Friday, January 4, 2013
Instead of 26.5-percent reduction for physicians, hospitals will see federal payments lowered.
Friday, January 4
By Andrew Kitchenman, NJ Spotlight In enacting the complex web of legislation that averted going over the so-called fiscal cliff, Congress also avoided a 26.5-percent cut in Medicare reimbursement rates to doctors. But the agreement will instead lead to reduced federal payments to hospitals, leading one hospital advocate to describe the measure as “robbing Peter to pay Paul.” While the range of tax and spending items affected by the fiscal-cliff negotiations was unusual, the need to address Medicare payments to doctors has become a nearly annual rite in Washington, leaving doctors in New Jersey fearful of steep reductions every winter. The Medicare payment cut is the result of a 1997 law that was intended to limit the entitlement program’s…
Friday, December 28, 2012
The financial deadline looms in Washington, with no deal yet made. Check this primer, and share your questions and thoughts.
With Christmas 2012 over, one reality check is that the looming "fiscal cliff" deadline is just a few days away. On Dec. 31, tax cuts dating to the George W. Bush presidential term are scheduled to expire, and President Obama and congressional leaders have not reached a compromise. Of course, that means tax bills would increase for many middle- and upper-class taxpayers. And that means paycheck withholding for many workers would change, leaving them with less take-home pay in the new year. Apparently, though, there will be no immediate change in withholding tables, while the situation is unresolved. According to John Tuzynski, the IRS’ chief of employment tax policy, employers should continue to use 2012 withholding tables and personal …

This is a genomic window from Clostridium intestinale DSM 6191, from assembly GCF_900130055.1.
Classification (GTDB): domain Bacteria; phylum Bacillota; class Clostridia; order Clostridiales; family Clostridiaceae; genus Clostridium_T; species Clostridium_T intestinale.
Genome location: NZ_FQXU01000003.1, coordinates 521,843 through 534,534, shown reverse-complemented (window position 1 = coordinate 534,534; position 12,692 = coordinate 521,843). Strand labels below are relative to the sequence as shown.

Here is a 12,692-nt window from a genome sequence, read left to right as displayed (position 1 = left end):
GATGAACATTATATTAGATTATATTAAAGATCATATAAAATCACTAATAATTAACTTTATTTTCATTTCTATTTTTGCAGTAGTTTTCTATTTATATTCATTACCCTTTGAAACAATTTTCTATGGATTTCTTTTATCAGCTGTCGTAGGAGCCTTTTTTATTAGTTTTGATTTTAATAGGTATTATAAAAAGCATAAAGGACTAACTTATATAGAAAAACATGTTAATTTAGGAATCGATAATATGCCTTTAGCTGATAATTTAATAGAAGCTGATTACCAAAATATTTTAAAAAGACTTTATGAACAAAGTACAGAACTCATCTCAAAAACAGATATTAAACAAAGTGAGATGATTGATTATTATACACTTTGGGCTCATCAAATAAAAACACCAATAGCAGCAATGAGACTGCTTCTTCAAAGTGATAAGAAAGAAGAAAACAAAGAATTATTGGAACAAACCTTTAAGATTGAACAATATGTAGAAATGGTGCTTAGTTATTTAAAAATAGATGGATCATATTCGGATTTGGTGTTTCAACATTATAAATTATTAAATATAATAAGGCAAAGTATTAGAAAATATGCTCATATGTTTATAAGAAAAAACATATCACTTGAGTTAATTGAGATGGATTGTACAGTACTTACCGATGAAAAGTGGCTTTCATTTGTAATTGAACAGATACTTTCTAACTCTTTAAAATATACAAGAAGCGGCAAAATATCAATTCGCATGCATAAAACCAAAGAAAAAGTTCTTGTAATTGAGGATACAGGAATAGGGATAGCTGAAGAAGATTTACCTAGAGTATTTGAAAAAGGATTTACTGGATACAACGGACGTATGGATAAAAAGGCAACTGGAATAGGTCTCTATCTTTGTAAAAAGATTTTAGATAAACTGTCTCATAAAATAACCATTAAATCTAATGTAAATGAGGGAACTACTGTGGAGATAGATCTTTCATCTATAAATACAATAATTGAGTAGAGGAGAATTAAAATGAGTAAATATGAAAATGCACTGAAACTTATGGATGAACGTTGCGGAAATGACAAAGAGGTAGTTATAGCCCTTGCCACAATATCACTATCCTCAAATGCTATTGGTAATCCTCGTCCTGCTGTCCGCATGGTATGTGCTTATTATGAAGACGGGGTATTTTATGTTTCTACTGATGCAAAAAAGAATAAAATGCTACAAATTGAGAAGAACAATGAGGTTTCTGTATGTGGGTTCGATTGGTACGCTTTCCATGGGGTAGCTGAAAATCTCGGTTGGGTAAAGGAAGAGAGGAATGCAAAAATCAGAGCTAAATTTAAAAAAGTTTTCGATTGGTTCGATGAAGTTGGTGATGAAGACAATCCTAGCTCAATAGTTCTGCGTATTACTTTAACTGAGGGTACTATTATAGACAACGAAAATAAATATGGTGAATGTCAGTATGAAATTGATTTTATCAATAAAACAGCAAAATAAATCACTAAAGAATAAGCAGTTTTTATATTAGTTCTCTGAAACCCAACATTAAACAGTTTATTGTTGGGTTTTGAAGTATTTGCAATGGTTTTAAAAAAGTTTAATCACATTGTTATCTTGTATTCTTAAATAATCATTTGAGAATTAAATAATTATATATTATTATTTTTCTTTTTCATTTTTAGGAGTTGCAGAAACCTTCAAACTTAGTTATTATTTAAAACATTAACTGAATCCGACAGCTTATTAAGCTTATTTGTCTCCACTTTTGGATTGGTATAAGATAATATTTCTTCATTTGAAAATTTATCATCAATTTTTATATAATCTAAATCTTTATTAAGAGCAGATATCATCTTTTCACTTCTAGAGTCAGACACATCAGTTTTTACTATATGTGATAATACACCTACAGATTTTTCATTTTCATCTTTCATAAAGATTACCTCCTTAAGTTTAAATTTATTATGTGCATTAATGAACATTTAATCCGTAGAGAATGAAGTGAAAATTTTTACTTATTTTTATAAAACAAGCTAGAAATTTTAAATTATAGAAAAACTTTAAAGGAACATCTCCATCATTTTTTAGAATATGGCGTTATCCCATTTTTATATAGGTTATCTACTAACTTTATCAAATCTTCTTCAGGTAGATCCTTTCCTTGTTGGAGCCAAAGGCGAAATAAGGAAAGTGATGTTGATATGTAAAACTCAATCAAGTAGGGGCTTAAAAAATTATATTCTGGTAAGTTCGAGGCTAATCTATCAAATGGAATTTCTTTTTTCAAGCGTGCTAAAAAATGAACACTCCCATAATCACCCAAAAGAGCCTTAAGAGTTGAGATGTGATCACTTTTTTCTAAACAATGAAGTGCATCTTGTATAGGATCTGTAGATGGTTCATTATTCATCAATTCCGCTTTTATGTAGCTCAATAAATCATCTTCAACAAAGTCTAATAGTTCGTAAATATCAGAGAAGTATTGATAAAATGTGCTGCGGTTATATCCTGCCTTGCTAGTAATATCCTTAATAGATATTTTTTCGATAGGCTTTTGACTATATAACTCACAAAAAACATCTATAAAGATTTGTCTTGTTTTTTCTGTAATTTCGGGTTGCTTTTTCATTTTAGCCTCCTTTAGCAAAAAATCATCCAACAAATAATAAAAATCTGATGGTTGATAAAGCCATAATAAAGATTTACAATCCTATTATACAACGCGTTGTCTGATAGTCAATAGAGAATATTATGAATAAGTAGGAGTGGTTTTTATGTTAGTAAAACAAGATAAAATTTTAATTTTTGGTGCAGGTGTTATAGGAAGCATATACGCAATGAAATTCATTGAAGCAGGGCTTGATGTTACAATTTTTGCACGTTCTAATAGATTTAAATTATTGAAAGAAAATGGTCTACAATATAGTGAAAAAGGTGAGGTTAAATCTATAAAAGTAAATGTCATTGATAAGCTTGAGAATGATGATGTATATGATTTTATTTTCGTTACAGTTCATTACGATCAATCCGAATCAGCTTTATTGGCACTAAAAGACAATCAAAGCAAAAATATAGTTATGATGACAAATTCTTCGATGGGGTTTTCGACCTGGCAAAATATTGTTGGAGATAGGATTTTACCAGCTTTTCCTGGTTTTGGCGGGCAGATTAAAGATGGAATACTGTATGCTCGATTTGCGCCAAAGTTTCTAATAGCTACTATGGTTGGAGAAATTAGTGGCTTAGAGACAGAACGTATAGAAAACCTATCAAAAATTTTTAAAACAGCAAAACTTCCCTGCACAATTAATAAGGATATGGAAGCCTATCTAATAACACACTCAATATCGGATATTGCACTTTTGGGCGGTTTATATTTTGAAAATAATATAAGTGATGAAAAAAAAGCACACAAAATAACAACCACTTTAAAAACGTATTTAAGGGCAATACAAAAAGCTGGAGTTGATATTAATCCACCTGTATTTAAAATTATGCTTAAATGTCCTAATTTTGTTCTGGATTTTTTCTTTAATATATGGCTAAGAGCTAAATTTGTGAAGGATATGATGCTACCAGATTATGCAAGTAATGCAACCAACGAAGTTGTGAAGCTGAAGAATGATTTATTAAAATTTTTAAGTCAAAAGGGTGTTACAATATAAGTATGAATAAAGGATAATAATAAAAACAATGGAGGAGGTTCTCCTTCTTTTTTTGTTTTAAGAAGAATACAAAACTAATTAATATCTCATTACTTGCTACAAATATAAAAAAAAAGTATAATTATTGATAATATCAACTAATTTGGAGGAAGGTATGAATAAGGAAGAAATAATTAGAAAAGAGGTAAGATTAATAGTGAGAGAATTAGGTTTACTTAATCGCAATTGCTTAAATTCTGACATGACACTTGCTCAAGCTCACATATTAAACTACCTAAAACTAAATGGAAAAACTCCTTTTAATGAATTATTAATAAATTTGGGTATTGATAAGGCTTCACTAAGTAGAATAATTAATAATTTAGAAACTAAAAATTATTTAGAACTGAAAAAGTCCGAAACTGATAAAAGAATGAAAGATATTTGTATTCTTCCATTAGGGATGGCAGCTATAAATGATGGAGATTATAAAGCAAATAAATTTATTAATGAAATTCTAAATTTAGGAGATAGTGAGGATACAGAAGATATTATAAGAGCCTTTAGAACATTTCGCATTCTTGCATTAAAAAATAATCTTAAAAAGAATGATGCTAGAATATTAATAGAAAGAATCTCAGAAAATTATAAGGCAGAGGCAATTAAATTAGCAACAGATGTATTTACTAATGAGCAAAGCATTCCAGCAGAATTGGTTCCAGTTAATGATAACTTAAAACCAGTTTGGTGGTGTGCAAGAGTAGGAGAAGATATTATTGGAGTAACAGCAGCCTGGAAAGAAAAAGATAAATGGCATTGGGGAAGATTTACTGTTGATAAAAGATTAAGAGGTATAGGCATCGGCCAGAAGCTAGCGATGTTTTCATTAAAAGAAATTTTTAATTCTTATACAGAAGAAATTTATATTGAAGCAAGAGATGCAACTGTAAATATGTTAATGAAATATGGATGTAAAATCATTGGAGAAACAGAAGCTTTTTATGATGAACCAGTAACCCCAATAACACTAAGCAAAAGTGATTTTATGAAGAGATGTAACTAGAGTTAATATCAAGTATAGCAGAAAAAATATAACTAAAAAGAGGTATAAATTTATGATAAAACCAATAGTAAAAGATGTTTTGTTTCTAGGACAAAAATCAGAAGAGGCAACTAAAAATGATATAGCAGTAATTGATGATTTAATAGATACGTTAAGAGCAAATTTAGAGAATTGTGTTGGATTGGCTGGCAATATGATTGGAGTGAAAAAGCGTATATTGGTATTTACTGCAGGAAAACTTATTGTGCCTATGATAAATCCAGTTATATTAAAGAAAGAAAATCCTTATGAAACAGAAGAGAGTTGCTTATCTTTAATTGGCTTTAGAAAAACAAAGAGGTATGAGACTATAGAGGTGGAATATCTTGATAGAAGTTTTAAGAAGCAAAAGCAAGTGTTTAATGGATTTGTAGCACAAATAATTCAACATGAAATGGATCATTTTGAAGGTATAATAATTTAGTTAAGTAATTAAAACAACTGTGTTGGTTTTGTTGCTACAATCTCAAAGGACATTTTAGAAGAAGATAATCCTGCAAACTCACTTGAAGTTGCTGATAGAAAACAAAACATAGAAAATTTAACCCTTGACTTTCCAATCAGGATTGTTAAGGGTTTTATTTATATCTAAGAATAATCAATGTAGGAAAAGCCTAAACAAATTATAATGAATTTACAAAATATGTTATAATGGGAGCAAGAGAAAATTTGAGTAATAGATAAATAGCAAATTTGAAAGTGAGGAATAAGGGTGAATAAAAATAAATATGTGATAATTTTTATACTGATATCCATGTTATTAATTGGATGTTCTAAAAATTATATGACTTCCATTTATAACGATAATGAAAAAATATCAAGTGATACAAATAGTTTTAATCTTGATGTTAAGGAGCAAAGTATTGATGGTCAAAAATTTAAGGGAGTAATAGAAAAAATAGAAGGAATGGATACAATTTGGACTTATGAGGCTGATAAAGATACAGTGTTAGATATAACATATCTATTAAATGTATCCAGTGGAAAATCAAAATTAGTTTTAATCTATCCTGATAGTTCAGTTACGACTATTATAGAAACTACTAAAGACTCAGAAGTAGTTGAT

Monday, December 17, 2012
Rider University’s Dr. Maury Randall, an expert on the current economic climate, discusses the fiscal cliff and its implications.
Monday, December 17, 2012
Editor's Note: The following is a news release issued by Rider University. As the new year approaches, the combination of federal tax hikes and spending cuts scheduled to occur at the end of the year has the government trying to avert the so-called “fiscal cliff.” What exactly is at stake? And what kind of impact will the fiscal cliff have on the U.S. economy and your own personal finances? Rider University’s Dr. Maury Randall, a sought-after expert on the current economic climate, discusses the fiscal cliff and its implications. What is the fiscal cliff? Within the last 10 years, there were a number of tax benefits that had been passed and were scheduled to expire two years ago. In 2010, politicians felt pressure to delay the expiration …